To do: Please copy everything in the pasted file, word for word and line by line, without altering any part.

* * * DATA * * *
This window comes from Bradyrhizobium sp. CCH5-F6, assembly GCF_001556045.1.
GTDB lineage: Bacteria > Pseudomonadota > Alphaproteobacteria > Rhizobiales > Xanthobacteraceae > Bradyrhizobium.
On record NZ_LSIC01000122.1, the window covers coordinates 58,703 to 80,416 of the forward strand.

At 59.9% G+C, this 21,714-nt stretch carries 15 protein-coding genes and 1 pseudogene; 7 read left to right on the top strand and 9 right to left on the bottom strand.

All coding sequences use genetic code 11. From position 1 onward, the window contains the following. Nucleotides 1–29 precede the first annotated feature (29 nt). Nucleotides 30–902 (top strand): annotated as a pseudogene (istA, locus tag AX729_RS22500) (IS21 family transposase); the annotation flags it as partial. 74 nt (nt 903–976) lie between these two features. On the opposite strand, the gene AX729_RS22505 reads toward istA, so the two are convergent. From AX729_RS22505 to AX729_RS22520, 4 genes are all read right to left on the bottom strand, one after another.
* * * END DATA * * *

This window comes from Bradyrhizobium sp. CCH5-F6, assembly GCF_001556045.1.
GTDB lineage: Bacteria > Pseudomonadota > Alphaproteobacteria > Rhizobiales > Xanthobacteraceae > Bradyrhizobium.
On record NZ_LSIC01000122.1, the window covers coordinates 58,703 to 80,416 of the forward strand.

At 59.9% G+C, this 21,714-nt stretch carries 15 protein-coding genes and 1 pseudogene; 7 read left to right on the top strand and 9 right to left on the bottom strand.

All coding sequences use genetic code 11. From position 1 onward, the window contains the following. Nucleotides 1–29 precede the first annotated feature (29 nt). Nucleotides 30–902 (top strand): annotated as a pseudogene (istA, locus tag AX729_RS22500) (IS21 family transposase); the annotation flags it as partial. 74 nt (nt 903–976) lie between these two features. On the opposite strand, the gene AX729_RS22505 reads toward istA, so the two are convergent. From AX729_RS22505 to AX729_RS22520, 4 genes are all read right to left on the bottom strand, one after another.